Executive Director, Age-Friendly Rhode Island
Catherine Taylor is an aging and dementia policy expert, seasoned administrator, and advocate for older adults and people with disabilities. She worked for the last four years as Senior Advisor for Policy, Partnerships and Community Engagement at the George & Anne Ryan Institute for Neuroscience and the Rhode Island Geriatric Education Center (RIGEC) at the University of Rhode Island. She continues to serve as project advisor at the U.S. Health Services and Resources Administration (HRSA)-funded Geriatrics Workforce Enhancement Program at RIGEC. She has also worked as a clinical specialist at Seven Hills RI, consulting on a U.S. Administration for Community Living grant to make the system that serves individuals with intellectual disabilities dementia-capable. She is a Commissioner of the Rhode Island Governor’s Commission on Disabilities, and a member of the board of directors of the National Association for Geriatric Education.
Ms. Taylor, a two-time candidate for statewide office, is the former director of the Rhode Island Division of Elderly Affairs, and former owner of a small business, LangTaylor, that specialized in strategic consulting for government, nonprofit and corporate clients. She previously served for 20 years as a legislative assistant and speechwriter for Senator John Chafee and later Senator Lincoln Chafee. Ms. Taylor is an active community volunteer, currently serving as president of the board of directors of FirstWorks and as trustee of the Church of St. Sebastian. She is a graduate of Yale University. Ms. Taylor and her husband, attorney Robert Taylor, are the parents of four children and live in Providence.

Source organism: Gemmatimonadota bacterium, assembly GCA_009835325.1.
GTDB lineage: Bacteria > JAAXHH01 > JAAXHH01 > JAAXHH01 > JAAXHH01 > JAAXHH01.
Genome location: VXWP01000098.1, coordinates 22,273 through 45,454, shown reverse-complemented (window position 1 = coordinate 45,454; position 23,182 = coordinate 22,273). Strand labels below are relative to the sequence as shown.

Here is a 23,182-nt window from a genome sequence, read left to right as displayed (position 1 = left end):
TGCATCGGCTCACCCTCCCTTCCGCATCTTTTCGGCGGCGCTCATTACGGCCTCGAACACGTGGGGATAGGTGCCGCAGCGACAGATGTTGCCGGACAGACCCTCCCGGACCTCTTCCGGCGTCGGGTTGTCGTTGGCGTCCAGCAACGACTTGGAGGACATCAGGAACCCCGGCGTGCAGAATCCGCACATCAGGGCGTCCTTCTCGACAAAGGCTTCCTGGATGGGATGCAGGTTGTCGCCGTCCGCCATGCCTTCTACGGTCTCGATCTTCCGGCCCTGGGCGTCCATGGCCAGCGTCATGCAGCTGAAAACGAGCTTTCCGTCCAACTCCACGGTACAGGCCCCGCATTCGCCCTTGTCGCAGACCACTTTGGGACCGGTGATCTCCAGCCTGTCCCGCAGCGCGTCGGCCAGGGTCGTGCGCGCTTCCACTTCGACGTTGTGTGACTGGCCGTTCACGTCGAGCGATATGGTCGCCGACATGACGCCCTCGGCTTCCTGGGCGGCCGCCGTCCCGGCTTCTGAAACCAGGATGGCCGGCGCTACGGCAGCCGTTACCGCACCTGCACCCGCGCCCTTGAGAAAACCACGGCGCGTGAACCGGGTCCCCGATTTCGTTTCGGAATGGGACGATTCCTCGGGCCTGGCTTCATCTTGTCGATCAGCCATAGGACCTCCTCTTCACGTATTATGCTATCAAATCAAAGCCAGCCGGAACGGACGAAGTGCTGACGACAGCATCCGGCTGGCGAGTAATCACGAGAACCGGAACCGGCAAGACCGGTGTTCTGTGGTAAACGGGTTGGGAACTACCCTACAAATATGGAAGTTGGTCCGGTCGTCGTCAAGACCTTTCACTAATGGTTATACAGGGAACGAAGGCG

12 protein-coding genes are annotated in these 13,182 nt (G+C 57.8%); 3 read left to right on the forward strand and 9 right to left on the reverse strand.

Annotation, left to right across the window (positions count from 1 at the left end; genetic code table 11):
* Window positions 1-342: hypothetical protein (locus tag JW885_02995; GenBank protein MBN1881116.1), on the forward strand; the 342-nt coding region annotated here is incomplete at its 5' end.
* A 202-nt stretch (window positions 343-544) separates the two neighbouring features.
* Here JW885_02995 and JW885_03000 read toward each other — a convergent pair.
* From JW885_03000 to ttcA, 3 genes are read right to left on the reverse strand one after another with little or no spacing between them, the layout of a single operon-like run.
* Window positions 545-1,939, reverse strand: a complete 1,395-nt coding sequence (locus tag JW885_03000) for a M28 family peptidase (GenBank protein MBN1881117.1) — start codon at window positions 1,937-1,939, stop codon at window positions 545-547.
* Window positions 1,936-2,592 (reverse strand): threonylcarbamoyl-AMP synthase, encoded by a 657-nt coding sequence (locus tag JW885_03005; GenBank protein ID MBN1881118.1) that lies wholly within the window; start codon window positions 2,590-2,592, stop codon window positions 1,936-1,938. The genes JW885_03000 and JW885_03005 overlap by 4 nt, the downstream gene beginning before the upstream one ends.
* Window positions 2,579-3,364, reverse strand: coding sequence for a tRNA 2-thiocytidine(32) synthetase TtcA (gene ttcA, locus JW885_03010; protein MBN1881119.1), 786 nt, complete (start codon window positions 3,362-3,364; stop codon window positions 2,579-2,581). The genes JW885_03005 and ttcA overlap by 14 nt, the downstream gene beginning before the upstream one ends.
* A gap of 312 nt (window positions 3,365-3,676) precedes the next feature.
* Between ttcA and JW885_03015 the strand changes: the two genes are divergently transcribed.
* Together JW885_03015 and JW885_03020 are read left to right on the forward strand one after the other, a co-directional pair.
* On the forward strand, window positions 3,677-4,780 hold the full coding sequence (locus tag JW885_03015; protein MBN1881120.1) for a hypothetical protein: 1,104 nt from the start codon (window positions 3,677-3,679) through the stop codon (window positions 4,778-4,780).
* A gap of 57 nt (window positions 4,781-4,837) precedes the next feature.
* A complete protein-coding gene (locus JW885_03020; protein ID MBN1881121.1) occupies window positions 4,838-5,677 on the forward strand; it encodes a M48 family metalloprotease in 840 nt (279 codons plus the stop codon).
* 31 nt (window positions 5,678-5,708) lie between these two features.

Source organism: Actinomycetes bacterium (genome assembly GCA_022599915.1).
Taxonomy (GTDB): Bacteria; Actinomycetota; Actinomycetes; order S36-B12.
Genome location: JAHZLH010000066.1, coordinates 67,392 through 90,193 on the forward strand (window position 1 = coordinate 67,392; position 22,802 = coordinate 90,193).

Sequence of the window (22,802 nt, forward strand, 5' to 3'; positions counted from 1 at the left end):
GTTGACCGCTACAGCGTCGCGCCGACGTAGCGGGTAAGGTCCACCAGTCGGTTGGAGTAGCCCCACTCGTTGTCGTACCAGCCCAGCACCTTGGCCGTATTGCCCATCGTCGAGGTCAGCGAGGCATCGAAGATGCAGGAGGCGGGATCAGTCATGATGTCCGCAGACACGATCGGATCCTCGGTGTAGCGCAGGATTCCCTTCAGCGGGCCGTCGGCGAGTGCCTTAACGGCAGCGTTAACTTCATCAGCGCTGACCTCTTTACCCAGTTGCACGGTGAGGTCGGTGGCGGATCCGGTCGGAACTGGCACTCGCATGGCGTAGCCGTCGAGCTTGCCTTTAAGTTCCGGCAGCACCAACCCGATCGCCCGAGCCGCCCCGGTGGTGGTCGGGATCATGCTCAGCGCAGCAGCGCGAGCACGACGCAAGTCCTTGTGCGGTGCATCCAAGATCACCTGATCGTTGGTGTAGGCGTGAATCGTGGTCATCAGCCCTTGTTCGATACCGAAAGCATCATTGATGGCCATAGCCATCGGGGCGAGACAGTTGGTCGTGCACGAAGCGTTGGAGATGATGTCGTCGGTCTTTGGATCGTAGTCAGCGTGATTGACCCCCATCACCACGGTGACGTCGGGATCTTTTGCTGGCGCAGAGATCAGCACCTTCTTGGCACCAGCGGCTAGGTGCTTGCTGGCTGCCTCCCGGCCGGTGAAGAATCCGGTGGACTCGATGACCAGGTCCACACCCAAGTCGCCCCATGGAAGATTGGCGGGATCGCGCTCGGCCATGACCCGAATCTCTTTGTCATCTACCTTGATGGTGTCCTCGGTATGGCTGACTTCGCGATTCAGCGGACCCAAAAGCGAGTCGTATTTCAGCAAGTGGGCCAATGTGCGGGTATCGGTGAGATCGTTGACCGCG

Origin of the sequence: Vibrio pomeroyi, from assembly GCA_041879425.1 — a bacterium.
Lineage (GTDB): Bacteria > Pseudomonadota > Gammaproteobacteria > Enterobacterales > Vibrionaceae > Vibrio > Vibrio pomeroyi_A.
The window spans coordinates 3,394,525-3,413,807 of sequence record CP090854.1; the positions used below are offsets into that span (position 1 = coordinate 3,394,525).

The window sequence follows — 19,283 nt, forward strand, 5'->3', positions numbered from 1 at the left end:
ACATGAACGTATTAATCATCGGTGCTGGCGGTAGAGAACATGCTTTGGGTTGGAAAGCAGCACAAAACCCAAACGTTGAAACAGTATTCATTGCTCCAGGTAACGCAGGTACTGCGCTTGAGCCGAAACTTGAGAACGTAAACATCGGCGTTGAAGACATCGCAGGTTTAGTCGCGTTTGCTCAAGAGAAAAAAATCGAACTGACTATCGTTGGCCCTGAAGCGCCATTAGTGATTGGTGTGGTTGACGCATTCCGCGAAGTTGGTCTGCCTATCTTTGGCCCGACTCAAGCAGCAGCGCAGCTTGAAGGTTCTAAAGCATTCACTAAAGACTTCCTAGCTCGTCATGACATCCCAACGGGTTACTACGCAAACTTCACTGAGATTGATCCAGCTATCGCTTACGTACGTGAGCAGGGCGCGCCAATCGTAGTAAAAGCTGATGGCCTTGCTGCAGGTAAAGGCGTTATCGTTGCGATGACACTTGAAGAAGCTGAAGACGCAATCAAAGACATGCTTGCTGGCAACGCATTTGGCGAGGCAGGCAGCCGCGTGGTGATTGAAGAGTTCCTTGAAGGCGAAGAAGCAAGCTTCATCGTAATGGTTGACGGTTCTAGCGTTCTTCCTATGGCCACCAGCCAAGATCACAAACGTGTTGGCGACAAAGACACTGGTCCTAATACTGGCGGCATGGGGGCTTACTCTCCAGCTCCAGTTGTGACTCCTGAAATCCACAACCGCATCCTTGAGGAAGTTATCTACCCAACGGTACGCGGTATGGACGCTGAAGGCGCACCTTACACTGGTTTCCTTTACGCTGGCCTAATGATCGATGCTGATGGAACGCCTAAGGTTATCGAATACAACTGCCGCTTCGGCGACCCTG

Catherine has strong ties with RIC going back many years, having guest lectured in classes and spoken at campus events on aging issues, worked closely with RIC faculty affiliated with the RI Geriatric Center, and originated the collaboration between the School of Nursing and the RI Office of Healthy Aging (formerly the RI Division of Elderly Affairs) that taps RIC nursing students as volunteer respite providers for frail elders, adults with disabilities, and children with special health care needs.